Services can be Internet-based e-commerce services, business services that abstract company-level interactions, or any other software services that are provided by surrounding devices that are mobile or embedded in nearly any type of physical environment (e.g., home, office, or cars). In brief, services are ubiquitous and executed in heterogeneous environments. Surrounding the definitions and technologies that describe services, there are some important features that are in common. First, services always have some actions that are performed by an entity, possibly on behalf of another. Second, there always exists service interaction, including a service provider, service requestor, and service registry. Finally, services have inherent value that is transferred from the service provider to the service requestor as a result of the service’s execution. To invoke and operate a service in the most efficient way, the service is to be described via essential types of knowledge: a) what the service requires from the user/agent(s) and then provides for them; b) where and when the service is available; c) what quality level is to be guaranteed; d) how to access and interact with the service; and e) what access rights are granted over the service. An accurate service description, including the specifications of functional and nonfunctional properties, benefits and facilitates several important activities, such as service discovery, service composition, and service administration, including the monitoring and controlling of the service’s execution. However, due to the diversity of service contexts, service technologies shall be generic and adaptable to different domains and heterogeneous environments. Service description ontologies solve this problem by enabling a rich representation of services and a common understanding about their respective features. The use of ontologies enables computational entities and services to have a common set of concepts and properties for representing knowledge about a domain of interest. The deployment and customization of existing and emerging service systems can also be considerably facilitated by a common set of ontologies that is developed in order to describe service semantics.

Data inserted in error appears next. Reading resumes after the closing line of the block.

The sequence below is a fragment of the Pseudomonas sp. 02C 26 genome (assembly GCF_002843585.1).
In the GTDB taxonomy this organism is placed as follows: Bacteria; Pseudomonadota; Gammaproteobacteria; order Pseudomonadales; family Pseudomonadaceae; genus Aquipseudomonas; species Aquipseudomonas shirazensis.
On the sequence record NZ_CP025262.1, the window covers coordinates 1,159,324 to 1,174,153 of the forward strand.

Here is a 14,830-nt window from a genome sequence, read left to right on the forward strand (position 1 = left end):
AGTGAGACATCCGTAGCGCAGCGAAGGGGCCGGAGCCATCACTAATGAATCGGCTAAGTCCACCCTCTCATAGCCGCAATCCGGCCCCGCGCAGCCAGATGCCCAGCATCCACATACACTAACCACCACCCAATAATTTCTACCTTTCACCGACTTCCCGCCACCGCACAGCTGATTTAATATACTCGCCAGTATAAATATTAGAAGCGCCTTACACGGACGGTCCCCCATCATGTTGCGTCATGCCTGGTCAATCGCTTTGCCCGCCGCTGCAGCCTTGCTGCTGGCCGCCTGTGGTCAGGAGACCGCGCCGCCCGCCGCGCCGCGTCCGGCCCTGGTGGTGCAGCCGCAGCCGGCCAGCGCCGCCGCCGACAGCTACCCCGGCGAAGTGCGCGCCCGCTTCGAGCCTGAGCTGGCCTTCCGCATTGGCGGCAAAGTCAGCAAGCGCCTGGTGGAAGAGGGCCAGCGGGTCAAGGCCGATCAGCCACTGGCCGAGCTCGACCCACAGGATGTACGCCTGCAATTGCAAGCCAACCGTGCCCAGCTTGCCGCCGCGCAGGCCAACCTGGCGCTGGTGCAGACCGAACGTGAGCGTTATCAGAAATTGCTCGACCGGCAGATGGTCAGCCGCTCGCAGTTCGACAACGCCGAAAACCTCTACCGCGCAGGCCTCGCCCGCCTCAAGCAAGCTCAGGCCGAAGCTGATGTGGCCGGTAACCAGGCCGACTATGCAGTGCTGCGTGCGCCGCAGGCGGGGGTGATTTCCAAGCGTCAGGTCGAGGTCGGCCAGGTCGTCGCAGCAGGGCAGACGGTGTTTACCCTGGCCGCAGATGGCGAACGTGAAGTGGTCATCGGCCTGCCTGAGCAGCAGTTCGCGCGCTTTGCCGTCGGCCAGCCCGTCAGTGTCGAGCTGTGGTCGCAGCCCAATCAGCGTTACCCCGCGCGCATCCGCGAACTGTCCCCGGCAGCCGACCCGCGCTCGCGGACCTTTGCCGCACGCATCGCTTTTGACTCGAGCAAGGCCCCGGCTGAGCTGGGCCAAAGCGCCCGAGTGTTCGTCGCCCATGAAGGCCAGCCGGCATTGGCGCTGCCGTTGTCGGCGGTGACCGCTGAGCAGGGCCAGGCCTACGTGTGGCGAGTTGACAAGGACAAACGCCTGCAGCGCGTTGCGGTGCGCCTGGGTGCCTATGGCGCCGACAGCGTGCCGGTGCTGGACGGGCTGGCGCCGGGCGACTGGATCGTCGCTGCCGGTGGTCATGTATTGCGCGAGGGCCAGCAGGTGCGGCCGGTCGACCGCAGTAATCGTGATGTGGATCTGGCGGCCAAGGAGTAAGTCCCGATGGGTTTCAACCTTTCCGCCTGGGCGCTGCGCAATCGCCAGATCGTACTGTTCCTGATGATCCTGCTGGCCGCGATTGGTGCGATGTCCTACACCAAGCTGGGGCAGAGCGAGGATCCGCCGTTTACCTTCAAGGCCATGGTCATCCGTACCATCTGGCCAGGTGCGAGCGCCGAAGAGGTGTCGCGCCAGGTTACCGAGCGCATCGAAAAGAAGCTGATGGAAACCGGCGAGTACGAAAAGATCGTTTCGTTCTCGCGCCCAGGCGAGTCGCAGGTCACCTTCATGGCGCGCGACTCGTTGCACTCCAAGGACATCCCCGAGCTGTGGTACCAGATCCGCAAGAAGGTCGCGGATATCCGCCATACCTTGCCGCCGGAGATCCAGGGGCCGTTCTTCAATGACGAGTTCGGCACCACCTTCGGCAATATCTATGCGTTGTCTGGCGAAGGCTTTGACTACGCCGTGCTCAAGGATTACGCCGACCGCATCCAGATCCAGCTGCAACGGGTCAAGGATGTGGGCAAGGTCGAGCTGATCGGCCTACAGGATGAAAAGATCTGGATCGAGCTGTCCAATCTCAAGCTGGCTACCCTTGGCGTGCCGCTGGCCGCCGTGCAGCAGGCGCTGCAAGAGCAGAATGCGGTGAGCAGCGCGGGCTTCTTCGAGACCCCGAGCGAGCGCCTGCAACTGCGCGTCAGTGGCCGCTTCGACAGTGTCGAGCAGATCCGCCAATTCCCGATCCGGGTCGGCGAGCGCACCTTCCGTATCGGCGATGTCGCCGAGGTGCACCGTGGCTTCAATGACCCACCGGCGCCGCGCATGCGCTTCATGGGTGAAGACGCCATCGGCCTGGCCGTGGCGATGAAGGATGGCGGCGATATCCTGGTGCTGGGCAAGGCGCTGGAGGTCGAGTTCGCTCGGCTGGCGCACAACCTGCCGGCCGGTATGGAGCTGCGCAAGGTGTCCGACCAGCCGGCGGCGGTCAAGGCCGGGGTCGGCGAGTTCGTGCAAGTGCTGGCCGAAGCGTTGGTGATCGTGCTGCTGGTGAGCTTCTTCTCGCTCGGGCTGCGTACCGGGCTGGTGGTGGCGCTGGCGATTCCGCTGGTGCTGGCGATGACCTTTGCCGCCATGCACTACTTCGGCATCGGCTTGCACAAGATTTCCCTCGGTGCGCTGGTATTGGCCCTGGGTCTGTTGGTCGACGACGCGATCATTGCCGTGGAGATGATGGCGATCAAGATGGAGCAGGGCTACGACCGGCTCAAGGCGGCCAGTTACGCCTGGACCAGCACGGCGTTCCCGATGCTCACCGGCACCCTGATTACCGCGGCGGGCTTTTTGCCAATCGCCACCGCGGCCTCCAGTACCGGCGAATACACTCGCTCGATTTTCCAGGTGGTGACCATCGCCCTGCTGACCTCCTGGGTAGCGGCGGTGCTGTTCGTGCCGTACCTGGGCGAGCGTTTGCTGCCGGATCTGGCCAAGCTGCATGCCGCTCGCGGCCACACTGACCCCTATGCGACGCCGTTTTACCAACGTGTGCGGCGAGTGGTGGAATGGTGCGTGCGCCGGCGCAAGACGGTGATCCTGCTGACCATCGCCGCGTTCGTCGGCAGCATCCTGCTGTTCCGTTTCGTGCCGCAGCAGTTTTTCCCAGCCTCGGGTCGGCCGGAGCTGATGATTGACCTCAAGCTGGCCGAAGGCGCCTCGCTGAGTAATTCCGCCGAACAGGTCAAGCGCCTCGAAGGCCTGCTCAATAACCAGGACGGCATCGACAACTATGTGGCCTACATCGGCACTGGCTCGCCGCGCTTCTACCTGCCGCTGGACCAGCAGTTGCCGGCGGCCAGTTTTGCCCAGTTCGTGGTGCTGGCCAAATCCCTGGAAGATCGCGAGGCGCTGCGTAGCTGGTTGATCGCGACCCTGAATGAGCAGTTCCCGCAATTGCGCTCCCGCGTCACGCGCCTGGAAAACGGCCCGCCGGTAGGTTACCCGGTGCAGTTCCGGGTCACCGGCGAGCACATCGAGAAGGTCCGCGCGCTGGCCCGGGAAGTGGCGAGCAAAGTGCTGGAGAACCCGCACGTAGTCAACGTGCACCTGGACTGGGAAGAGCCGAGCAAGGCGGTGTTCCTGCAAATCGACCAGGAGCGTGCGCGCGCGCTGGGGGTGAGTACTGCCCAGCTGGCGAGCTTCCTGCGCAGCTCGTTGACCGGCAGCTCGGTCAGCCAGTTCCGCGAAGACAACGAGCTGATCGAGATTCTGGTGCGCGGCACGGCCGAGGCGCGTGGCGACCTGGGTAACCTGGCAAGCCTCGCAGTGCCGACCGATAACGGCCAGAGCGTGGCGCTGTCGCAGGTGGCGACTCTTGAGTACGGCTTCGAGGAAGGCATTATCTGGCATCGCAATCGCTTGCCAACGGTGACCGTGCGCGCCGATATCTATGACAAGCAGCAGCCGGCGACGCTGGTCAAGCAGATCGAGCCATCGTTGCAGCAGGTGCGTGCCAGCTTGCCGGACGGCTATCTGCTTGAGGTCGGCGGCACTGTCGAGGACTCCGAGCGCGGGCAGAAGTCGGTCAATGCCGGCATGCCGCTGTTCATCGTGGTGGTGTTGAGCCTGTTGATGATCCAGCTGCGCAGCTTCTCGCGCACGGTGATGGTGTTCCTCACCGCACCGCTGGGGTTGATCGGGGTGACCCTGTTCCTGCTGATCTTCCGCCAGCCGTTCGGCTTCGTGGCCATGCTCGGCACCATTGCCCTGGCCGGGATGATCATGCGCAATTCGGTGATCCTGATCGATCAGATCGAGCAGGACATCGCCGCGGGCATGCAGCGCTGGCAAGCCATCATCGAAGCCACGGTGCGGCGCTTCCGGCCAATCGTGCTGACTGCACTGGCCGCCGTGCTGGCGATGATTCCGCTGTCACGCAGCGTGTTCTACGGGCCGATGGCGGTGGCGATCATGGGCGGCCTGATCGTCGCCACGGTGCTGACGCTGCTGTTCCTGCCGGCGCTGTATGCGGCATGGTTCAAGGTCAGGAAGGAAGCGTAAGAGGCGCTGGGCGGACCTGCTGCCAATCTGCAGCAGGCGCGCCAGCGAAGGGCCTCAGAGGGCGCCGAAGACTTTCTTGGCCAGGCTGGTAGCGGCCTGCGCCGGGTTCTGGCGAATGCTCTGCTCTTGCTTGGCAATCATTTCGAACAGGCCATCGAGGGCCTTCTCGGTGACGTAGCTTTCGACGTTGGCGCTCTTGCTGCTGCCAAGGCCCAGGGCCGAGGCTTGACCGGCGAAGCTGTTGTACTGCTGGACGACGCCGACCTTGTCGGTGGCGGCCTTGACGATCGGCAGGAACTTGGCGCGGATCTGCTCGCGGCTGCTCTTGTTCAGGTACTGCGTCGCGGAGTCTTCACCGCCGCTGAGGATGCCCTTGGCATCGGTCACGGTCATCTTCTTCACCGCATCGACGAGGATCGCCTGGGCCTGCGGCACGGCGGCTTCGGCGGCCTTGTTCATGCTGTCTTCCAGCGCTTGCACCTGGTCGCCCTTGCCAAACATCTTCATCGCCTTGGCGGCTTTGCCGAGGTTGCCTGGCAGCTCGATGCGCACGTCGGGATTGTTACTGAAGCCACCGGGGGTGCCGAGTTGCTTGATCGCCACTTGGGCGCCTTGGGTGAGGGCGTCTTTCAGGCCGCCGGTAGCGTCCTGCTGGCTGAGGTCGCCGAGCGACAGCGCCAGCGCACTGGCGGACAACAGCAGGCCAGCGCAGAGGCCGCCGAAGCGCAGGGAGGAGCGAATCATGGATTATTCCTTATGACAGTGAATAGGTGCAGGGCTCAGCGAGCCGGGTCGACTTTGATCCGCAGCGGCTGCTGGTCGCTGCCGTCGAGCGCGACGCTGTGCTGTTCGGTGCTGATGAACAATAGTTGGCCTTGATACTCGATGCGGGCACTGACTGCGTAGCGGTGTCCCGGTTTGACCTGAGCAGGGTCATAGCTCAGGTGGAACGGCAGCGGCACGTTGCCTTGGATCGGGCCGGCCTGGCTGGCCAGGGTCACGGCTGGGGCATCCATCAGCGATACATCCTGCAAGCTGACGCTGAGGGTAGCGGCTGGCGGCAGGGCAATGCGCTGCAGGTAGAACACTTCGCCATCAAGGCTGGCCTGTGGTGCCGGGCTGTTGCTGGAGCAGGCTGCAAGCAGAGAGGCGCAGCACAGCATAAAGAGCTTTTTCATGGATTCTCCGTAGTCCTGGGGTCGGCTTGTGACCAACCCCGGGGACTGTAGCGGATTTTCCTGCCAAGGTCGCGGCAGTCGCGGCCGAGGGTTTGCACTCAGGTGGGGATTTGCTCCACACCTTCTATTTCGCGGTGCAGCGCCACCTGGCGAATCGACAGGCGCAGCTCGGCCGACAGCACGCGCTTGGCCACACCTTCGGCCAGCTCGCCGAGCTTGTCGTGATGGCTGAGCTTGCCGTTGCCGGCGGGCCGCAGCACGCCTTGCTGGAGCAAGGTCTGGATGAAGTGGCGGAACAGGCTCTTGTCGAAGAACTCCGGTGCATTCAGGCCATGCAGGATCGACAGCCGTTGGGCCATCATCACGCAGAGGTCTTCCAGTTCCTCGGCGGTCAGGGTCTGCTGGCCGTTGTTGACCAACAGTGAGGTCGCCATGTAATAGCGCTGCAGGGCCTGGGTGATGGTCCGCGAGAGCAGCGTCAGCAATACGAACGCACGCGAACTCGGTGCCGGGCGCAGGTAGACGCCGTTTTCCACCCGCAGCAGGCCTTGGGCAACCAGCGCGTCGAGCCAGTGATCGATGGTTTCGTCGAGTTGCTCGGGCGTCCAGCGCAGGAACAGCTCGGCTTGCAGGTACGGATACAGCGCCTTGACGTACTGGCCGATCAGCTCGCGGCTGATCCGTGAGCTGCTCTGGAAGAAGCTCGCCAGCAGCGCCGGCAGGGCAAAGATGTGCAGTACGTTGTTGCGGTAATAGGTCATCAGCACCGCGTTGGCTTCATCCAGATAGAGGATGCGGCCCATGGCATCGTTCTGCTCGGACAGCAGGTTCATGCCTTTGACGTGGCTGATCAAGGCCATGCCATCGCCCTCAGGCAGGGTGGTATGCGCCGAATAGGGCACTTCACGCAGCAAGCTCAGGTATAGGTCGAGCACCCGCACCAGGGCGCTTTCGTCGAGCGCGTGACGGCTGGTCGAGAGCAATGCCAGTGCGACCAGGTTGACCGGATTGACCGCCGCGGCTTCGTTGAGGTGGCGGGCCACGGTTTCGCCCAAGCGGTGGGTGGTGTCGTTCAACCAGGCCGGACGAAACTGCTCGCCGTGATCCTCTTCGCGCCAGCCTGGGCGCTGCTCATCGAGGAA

The studies on the data schema in XML, RDFs, OWL, and service description languages all form the basis for defining the service semantics. The eXtensible Markup Language (XML), as defined by the World Wide Web Consortium (W3C), is a well known, and industry accepted, way for representing flexible information. It is used to create information objects consisting of elements encoded by tags and attributes. XML schemas express shared vocabularies and allow machines to carry out those rules that are established by people.
The resource description framework (RDF) and Web ontology language (OWL) are built on XML and facilitate greater machine interpretability of content by providing additional vocabulary along with formal semantics.